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Cubs, Bradley finalize deal

1/9/2009 - MLB Milton Bradley Chicago Cubs + more

CHICAGO -- Milton Bradley's talent is undeniable when he's
healthy and that's why the Chicago Cubs gave him a $30 million,
three-year contract to be their right fielder and a run producer in
the middle of the lineup.

It's the other issues that have often overshadowed his on-field
accomplishments -- tantrums and angry outbursts throughout a
decade-long career with numerous teams.

Bradley said Thursday at a Wrigley Field news conference that
he's matured, ready for another fresh start -- the Cubs are his
seventh team and fifth in the last five years -- and hopeful he can
provide what's been missing for a franchise starting its second
century without a World Series title.

The Cubs sent trainer Mark O'Neal to work with Bradley and make
sure he was totally healthy. They also did their checks on how he
would fit into their clubhouse.

General manager Jim Hendry talked to former GMs, managers and
players who've associated with Bradley over the years.

"What I found out was the perception of him not being a
positive in the clubhouse couldn't have been farther from the
truth," Hendry said.

Hendry and Bradley had dinner in early November and Hendry was
convinced he'd found the left-handed bat -- Bradley is a
switch-hitter -- that could balance the Cubs' lineup and perhaps get
them past the first round of the playoffs, where they've been swept
the last two seasons.

Bradley and Hendry seemed to click.

"In this game there is a lot of dishonesty, but he was a person
I got nothing but honesty from," Bradley said. "There is a sense
of urgency here. This town is hungry for a championship and I'm
hungry for that."

Bradley, who will wear Sammy Sosa's old No. 21, is coming off a
productive season with the Texas Rangers. On Thursday, he answered
questions about his past mistakes that included run-ins with
managers and teammates and bursts of anger.

"I did it. It's in the past. It's over with," Bradley said.

"I'm the ballplayer you see every day. I give my all. I pour
everything I got into it. When I go home, I'm physically and
mentally exhausted because I gave everything I had that day for my
teammates to try to win a ballgame. A lot of guys make a lot more
money that go back home every day and they're not really worried
about it, don't really care, just keep collecting their check."

Bradley batted .321 with 22 homers for Texas while leading the
American League with a .436 on-base percentage last season. He made
the All-Star team while serving primarily as a designated hitter.

He'll be used mostly in right field even though he has played
100 games in the field only once in his career -- in 2004 with the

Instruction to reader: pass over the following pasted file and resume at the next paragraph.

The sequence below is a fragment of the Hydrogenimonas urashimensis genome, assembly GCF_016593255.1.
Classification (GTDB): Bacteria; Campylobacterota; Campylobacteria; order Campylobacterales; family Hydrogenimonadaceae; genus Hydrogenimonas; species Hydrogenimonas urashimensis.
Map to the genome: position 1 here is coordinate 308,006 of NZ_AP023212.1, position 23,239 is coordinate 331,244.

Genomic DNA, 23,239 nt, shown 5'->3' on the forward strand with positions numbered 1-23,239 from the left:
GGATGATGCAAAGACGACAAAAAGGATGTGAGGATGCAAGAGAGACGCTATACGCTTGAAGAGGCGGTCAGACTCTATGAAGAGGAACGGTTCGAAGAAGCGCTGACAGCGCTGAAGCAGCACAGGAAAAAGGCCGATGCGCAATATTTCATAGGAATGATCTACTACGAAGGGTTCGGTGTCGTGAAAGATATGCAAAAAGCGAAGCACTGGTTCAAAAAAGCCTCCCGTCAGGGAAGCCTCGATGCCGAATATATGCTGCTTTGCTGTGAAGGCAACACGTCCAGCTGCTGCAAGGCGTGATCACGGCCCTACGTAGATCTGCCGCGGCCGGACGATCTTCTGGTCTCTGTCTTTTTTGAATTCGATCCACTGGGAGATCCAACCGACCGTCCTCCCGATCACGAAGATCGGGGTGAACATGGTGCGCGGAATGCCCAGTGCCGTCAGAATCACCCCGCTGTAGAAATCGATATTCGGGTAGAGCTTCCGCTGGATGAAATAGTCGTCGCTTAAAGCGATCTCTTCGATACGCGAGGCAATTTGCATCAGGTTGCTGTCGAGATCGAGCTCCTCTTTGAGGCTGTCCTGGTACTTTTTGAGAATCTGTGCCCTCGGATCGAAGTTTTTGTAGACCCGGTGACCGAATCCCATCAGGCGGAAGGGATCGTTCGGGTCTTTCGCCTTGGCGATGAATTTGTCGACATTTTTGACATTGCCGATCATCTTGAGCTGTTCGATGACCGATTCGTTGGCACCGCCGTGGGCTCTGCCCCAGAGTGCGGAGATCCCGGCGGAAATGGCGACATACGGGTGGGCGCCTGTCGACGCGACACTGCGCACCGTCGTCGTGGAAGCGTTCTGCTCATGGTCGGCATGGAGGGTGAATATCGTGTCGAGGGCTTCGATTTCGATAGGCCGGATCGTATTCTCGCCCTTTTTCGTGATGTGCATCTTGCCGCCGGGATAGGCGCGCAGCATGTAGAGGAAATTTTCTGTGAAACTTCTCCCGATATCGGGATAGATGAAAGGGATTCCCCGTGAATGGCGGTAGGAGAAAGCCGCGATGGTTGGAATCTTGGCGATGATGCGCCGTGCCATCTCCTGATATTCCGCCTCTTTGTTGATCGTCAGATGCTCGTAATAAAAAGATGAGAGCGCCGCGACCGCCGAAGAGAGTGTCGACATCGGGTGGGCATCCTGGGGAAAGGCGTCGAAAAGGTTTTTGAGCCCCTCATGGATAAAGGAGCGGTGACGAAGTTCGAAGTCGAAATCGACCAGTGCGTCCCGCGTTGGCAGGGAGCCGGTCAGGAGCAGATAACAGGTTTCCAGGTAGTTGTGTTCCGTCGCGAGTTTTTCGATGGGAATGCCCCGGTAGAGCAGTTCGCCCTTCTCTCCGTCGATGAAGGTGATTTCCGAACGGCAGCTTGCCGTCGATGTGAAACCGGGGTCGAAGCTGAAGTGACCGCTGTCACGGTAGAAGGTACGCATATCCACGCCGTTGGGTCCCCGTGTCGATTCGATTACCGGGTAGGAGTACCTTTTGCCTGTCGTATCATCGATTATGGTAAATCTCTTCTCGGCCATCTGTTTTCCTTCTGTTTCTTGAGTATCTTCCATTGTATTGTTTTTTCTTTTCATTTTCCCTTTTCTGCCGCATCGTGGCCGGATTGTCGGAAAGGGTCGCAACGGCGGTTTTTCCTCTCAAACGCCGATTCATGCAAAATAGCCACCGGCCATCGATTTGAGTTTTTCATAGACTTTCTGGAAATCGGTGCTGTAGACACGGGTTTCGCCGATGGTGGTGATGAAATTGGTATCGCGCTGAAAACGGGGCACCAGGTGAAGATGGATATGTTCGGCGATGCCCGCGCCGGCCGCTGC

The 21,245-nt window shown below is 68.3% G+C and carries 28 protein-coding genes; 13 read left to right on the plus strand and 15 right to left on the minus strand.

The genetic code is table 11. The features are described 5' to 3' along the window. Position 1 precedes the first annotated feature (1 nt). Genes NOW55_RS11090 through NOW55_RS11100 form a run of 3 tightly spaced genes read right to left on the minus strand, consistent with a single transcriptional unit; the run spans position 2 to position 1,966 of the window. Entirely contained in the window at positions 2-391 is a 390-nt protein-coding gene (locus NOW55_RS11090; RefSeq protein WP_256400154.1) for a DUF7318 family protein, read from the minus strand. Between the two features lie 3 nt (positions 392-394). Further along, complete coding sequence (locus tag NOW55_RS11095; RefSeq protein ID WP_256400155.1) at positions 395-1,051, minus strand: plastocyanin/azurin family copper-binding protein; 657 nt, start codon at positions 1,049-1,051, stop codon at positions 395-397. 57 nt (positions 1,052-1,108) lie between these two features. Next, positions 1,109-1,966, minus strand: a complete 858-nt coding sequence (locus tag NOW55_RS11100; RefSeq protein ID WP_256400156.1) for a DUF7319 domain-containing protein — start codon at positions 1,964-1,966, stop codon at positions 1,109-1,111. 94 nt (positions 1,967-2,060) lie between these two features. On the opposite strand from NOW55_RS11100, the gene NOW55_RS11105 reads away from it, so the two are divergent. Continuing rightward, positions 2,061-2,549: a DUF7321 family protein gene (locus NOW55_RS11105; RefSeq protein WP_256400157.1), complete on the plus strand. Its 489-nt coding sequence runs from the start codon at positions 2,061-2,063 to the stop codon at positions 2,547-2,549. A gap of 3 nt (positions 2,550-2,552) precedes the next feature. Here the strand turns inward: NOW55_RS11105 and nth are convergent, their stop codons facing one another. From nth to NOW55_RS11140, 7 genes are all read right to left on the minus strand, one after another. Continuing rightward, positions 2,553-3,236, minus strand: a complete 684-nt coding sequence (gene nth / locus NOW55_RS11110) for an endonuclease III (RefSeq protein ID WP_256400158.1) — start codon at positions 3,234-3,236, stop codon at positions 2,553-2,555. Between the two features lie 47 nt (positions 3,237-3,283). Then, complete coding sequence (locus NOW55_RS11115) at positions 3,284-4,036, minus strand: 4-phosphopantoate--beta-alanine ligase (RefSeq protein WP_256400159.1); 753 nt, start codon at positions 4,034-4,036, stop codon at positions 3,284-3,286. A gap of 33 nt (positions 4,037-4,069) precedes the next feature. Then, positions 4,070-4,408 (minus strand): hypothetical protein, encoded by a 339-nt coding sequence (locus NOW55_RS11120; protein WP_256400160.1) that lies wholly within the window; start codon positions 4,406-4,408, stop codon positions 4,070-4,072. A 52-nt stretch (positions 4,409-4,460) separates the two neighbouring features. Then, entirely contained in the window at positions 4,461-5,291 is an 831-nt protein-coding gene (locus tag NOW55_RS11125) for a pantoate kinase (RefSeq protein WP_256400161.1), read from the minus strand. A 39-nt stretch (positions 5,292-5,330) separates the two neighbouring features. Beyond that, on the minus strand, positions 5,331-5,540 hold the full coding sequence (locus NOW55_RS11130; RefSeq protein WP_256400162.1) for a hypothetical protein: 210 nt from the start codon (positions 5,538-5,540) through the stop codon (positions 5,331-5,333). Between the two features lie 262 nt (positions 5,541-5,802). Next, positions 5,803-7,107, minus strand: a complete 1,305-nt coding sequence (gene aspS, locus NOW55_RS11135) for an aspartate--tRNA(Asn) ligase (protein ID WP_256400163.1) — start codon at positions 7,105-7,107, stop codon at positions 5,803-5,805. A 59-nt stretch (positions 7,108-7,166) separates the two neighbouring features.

Dodgers.

But at age 30, his anger issues are well-documented because they
have been so public.

He slammed a plastic bottle at the feet of a fan in the
right-field seats at Dodger Stadium in 2004 after someone threw it
on the field, drawing a five-game suspension. With San Diego in the
pennant chase in 2007, he tore the anterior cruciate ligament in
his right knee when he was spun to the ground by Padres manager Bud
Black, who was trying to keep him from umpire Mike Winters. Bradley
claimed he was baited by Winters, who was suspended for the final
five days of the regular season and didn't work the postseason.

Bradley also got a four-game suspension for tossing a bag of
balls onto the field after an ejection. And when he was with
Cleveland, he had a dugout confrontation with Indians manager Eric
Wedge during spring training in 2004 before getting traded to Los
Angeles.

In 2005, Bradley criticized then-Dodgers teammate Jeff Kent,
saying he couldn't deal with black players.

"I think you would be hard-pressed to find somebody that
doesn't have something good to say about me -- Jeff Kent, Eric Wedge
included," Bradley said.

"I've seen a lot of cute headlines about me, talking about
everything. People that never met me speaking about me," Bradley
said. "That's a thing I never do. I'm never going to judge
somebody based on somebody else's perception or what I see on TV or
read in the paper."

The Cubs, on the verge of being sold, have had a busy offseason
after winning back-to-back NL Central titles.

They traded popular second baseman Mark DeRosa to Cleveland and
dealt right-hander Jason Marquis to Colorado. They also declined to
re-sign closer Kerry Wood. They have picked up outfielder Joey
Gathright and infielder Aaron Miles as free agents and acquired
reliever Kevin Gregg in a trade with the Marlins. The Cubs also
obtained reliever Luis Vizcaino in the trade for Marquis.

Now they have added another potentially potent bat in Bradley,
who comes with some baggage.

"This is a new chapter. I can turn the page and close a lot of
that book that has been written and start a new one," he said.